Closed Circuit Television (CCTV) images are used for the prevention, identification, and reduction of crime and to monitor buildings. It is used to provide a safe and secure environment for the public and to prevent the loss of or damage to property. It is a TV system primarily for surveillance and security purposes in which signals are not publicly distributed but are monitored, and where access to their content is limited by design only to those authorised to see it.
Available below is a GDPR compliant template policy document that will allow churches and cathedrals to govern the installation and operation of all CCTV cameras within their church or cathedral buildings or any separate building or land that are owned and controlled by them. This policy template will need to be tailored to the requirements of the buildings, but when finalised, will apply to all who use the building and must be followed by all staff including consultants and contractors.
CCTV operators, those assigned to manage the CCTV systems, will need to be properly licensed by the Security Industry Authority.
- A license is required where CCTV is used for wider security purposes, and the system is staffed by paid security staff.
- A minister who is listed as the CCTV operator, as a fixed entity/person, will be treated as an "employee" and will require a license.
- A license will not be needed if the person overseeing the CCTV is undertaking the work as a volunteer and receives no payment in kind or a reward for services.
If the person in charge of the CCTV system is a churchwarden, a license may not be needed. The PCC should consider who is best placed to hold the license (churchwarden or minister) to reduce disruption with changing personnel.
The use of any CCTV system must comply with the Information Commissioner's Office (ICO) CCTV Code of Practice 2017 to ensure CCTV is used responsibly and safeguards both trust and confidence in its continued use. The Surveillance Camera Code of Practice 2013 also provides statutory guidance on the appropriate and effective use of surveillance camera systems in accordance with Section 30 (1) (a) of the Protection of Freedoms Act 2012 and should be considered as part of this guidance.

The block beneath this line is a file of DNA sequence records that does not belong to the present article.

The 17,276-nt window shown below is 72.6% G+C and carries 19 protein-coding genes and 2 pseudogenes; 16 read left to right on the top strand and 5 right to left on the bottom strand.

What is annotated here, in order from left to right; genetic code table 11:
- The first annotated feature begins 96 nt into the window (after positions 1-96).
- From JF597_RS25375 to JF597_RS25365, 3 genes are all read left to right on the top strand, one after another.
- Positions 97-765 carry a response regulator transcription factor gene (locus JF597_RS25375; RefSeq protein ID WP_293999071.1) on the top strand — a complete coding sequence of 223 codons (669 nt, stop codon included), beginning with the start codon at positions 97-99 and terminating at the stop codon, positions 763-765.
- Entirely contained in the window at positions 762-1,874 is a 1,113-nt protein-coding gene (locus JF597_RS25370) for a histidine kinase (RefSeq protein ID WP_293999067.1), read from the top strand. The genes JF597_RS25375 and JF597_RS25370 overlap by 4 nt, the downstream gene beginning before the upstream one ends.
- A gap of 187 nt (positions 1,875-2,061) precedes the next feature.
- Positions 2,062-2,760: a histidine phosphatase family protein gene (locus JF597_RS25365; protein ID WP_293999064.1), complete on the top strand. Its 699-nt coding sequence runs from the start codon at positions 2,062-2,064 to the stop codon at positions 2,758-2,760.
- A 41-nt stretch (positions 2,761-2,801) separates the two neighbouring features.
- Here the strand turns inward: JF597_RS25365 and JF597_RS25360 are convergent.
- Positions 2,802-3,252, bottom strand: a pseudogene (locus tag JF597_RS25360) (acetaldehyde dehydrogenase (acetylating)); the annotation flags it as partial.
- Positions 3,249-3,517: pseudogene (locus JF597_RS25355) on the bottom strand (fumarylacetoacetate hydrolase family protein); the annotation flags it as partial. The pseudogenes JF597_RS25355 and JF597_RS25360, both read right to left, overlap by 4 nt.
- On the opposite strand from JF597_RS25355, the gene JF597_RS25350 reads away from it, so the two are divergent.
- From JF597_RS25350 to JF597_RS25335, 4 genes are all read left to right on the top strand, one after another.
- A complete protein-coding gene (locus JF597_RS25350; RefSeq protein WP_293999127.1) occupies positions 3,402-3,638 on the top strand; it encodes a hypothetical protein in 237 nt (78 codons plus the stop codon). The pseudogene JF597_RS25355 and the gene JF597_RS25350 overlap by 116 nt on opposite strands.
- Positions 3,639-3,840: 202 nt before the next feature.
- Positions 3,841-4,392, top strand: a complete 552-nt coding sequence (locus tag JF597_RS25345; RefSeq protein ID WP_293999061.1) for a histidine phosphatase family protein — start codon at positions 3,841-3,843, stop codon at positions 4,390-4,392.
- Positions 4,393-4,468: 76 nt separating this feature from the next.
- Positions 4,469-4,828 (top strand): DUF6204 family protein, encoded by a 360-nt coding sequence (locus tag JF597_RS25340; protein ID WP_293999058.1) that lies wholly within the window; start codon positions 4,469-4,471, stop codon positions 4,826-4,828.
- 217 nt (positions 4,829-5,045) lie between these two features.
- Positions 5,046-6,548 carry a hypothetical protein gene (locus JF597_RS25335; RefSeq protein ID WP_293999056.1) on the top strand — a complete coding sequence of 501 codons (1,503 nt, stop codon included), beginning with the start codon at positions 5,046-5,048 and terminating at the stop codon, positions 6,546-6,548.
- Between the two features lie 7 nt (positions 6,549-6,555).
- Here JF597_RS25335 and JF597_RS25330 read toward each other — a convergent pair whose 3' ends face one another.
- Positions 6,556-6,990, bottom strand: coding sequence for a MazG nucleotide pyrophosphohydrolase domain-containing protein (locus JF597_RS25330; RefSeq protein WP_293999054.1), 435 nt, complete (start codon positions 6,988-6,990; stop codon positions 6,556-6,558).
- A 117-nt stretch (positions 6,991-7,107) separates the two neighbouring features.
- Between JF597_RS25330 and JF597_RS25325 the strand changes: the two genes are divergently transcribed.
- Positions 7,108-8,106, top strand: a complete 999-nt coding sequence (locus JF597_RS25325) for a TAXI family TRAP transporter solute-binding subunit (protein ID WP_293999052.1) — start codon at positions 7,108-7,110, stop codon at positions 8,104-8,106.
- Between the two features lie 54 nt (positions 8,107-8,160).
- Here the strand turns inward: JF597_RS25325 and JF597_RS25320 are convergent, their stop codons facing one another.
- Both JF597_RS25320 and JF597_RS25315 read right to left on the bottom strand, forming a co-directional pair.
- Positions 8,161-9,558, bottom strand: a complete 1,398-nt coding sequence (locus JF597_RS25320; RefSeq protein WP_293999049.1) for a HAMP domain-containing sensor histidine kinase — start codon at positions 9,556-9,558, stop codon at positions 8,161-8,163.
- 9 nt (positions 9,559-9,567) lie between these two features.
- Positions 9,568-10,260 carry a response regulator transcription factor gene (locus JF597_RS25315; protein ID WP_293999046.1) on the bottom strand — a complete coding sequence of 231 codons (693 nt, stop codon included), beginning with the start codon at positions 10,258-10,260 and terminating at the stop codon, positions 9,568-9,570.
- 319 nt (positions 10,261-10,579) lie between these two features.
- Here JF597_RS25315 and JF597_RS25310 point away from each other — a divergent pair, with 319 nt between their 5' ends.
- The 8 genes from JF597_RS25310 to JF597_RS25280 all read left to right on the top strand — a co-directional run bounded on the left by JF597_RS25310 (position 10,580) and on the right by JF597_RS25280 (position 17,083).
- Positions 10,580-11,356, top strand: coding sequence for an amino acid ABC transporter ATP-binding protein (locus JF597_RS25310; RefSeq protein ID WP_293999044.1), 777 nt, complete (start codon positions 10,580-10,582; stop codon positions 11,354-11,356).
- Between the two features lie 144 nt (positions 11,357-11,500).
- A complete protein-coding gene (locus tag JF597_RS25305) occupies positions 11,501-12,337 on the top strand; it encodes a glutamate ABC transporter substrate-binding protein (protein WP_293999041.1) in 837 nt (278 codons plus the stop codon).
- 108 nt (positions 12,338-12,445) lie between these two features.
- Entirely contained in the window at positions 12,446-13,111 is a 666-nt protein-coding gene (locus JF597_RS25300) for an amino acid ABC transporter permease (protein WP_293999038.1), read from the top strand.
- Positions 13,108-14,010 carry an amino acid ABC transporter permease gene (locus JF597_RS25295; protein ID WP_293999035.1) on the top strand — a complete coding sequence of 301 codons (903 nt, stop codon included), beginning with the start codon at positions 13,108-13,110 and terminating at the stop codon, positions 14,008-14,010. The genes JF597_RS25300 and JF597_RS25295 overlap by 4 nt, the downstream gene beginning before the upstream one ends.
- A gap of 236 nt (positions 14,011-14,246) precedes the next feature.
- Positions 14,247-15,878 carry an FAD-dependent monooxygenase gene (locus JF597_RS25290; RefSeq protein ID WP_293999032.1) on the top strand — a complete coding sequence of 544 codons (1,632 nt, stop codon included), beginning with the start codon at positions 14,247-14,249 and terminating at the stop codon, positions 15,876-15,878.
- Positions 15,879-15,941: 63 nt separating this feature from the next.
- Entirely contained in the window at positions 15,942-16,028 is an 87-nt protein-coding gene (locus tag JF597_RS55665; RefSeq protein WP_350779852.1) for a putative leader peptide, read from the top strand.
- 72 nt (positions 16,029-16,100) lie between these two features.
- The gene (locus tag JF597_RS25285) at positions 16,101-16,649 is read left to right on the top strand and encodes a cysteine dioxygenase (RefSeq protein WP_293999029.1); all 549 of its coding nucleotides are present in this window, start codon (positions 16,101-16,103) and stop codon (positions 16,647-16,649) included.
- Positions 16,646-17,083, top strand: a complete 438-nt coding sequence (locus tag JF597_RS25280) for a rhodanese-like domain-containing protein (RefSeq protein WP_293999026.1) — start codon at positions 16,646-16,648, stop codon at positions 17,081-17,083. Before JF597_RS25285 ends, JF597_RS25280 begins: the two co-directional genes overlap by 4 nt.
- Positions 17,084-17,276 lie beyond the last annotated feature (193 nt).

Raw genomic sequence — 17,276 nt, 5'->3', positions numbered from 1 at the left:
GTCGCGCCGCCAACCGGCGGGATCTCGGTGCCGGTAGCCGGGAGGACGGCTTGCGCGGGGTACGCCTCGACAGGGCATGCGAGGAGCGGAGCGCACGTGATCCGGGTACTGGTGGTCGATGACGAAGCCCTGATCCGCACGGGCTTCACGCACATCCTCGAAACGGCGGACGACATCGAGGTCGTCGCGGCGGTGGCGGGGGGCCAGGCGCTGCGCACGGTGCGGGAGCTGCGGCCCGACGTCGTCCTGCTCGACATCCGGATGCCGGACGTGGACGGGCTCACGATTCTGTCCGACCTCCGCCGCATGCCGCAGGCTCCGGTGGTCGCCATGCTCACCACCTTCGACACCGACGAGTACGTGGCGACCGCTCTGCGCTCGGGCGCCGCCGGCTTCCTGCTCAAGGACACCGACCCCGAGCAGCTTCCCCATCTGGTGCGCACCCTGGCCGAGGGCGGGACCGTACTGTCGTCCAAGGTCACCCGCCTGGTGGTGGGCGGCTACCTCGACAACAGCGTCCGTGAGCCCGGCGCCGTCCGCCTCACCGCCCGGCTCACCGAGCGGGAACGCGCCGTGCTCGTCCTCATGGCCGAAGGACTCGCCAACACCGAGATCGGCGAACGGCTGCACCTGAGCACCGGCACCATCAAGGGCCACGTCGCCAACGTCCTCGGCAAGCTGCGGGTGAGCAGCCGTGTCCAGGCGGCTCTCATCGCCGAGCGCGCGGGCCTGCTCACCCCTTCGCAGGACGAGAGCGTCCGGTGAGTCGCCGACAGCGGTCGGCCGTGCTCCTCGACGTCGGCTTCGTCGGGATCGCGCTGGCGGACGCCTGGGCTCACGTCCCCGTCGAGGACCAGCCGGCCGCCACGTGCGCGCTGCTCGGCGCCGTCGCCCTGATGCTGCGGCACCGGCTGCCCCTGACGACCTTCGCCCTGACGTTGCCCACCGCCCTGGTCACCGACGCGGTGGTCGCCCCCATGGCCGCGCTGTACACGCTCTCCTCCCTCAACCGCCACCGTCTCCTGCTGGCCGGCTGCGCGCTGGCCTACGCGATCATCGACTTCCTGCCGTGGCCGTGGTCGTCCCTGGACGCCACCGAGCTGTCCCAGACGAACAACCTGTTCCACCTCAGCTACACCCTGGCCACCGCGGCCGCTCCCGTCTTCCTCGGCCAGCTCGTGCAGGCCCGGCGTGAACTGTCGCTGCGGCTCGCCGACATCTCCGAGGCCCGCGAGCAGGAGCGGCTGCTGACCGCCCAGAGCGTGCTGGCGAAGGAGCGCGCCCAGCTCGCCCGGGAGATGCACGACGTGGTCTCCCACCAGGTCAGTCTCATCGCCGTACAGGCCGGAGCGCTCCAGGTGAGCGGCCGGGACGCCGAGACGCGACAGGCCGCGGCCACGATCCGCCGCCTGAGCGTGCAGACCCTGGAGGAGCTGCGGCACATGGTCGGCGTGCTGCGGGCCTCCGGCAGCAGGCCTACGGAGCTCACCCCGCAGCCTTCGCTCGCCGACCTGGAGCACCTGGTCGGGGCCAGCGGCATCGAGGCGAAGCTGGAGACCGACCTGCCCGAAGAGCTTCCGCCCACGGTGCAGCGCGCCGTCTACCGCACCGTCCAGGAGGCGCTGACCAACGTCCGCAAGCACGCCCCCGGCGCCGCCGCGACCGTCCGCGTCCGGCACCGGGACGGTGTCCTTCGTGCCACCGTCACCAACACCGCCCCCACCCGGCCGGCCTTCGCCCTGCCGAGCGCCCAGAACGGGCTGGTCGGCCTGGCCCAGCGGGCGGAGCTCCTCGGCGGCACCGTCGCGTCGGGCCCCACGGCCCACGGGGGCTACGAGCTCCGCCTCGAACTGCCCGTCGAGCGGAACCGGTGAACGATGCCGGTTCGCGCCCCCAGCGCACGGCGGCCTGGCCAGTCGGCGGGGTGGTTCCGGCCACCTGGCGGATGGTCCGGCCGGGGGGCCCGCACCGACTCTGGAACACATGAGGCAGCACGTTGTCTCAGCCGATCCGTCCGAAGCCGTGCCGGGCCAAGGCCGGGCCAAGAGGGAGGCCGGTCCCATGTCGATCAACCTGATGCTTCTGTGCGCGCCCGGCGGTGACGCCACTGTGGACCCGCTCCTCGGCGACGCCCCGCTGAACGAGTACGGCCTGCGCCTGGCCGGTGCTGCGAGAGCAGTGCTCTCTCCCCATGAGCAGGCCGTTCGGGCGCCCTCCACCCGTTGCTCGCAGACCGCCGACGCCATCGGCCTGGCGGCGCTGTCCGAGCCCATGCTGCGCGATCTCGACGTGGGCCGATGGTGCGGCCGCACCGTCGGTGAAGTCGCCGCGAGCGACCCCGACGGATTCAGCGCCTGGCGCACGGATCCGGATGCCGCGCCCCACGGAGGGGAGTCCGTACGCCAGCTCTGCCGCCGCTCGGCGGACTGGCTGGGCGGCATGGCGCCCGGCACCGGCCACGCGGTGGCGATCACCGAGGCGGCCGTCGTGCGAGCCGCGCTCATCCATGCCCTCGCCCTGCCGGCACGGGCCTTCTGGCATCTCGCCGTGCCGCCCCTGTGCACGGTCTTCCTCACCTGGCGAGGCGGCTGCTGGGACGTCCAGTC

CCTV systems can only be used to observe the areas under surveillance to identify incidents requiring a response. Any response should be proportionate to the incident being witnessed. Operation of the CCTV system must be conducted in a professional, ethical, and legal manner, and any diversion of the use of CCTV security technologies for other purposes is illegal.
Any camera used for CCTV recording must be sited, so it only captures images relevant to the purposes for which it is installed. Also, equipment must be carefully positioned to:
- cover the specific area to be monitored only;
- keep privacy intrusion to a minimum;
- provide recordings are fit for purpose and not in any way obstructed (e.g. by foliage);
- minimise the risk of damage or theft.
CCTV may not be used for streaming services or any other event held in a church or cathedral, and any interior CCTV must not record any areas set aside for private devotions where one would not expect to be filmed while praying. Similarly, in any churches where sacramental Confession or other ministries of individual pastoral support, such as healing, are practised, there should be no filming in the part, or parts of the church set aside for these purposes. Interior cameras covering areas of public worship must be turned off during any form of service, whether regular worship or occasional offices. Exterior CCTV or cameras in areas not used for public worship should remain in operation during services.